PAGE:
The Complete Guide to Student Loan Forgiveness for Teachers

student loan forgiveness for teachers

Teaching is one of the most important professions, but it’s at risk of losing top talent due to low pay and long hours. However, student loan forgiveness for teachers could help reverse that trend.

Approximately 8 percent of teachers leave the field each year, according to the Learning Policy Institute. To compensate, districts would have to hire an additional 145,000 individuals to return schools to their pre-recession teacher-student ratios.

As of 2017, the average starting salary for a teacher was $38,727, according to PayScale. Education majors have lower salary potential compared to other majors.

Meanwhile, the average student loan debt for 2016 graduates regardless of major or profession was over $37,000. It’s clear that these numbers don’t favor a teacher’s ability to repay their student loans.

But there are teacher student loan forgiveness programs from the federal and state government can help.

It’s not easy to sift through all the details of student loan forgiveness for teachers, so we’ve broken it down for you. Here are the options available that will help you dig yourself out of debt.

Federal Teacher Cancellation for Perkins Loans

The Federal Perkins Loan program expired in September 2017. However, if you borrowed money through the program before its expiration date, you might still qualify for Federal Teacher Cancellation for Perkins Loans.

How much it’s worth: Up to $27,500.

Requirements: You must teach at least one year and meet one of the below requirements:

  • Teach at a low-income school (click here for a list)
  • Teach special education
  • Teach in mathematics, science, foreign languages, or bilingual education
  • Teach in a field that has a shortage of qualified teachers in your state

How long it takes: Minimum one full year of teaching. 100 percent Perkins Loan debt cancellation after five years.

The details: After just one year of teaching, you can have 15 percent of your outstanding Perkins Loans canceled. This continues in varying amounts until you have all Perkins Loan debt canceled after five years.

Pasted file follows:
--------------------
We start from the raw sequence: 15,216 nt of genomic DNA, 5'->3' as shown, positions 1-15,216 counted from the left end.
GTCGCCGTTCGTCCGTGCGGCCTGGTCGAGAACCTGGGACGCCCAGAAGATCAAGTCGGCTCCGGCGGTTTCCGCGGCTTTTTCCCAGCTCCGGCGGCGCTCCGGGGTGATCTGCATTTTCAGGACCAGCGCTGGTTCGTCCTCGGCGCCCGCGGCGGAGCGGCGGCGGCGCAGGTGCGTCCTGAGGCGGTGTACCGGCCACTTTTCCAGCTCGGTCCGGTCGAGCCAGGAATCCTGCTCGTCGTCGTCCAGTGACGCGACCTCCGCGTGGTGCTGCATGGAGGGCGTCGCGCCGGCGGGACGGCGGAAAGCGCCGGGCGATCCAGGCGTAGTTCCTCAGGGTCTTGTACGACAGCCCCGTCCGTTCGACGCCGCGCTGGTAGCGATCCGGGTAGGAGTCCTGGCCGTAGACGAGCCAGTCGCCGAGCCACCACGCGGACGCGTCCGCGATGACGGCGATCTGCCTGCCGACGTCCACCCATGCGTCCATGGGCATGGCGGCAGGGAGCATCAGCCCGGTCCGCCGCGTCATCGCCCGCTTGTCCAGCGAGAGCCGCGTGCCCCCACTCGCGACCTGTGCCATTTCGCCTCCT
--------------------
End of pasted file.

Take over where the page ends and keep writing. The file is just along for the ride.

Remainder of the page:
To apply, contact the school that holds your Perkins Loans. To learn more about requirements, check out the Federal Student Aid website.

Teacher Loan Forgiveness

How much it’s worth: Up to $17,500 towards Direct or Stafford Loans.


  • Teach at a low-income school
  • Have no student loans originating before Oct. 1, 1998
  • Not be in default

How long it takes: Five complete and consecutive academic years.

The details: This one’s a little more complicated. The amount you can receive is based on your role. There are two tiers for Teacher Loan Forgiveness.

You can receive up to $5,000 if you’re a full-time elementary teacher or full-time secondary school teacher. But you must be teaching in an area related to your academic major.

You can receive up to $17,500 if you’re a highly qualified full-time math or science teacher in an eligible secondary school. You can also receive this award if you’re a highly qualified special education teacher if you meet certain requirements.

To be considered “highly qualified,” you must obtain a full state certification as a teacher or pass the state teacher licensing exam. You must also hold a state license (with a few exceptions).

Certain exceptions are made if you’re an elementary teacher who holds a bachelor’s degree and can meet other requirements. Visit the Federal Student Aid website for more information.

Public Service Loan Forgiveness

How much it’s worth: 100 percent of your Direct Loan balance after 10 years. This amount varies depending on many factors.


  • Must be in certain public sector jobs and employed full-time
  • Must have made 120 payments starting from Oct. 1, 2007
  • Payments must be made as part of certain repayment plans
  • Not be in default

How long it takes: 120 qualified payments, which takes 10 years.

The details: This program isn’t just for teachers, although teachers can qualify. With this option, relief is more long-term than the other programs we discuss above.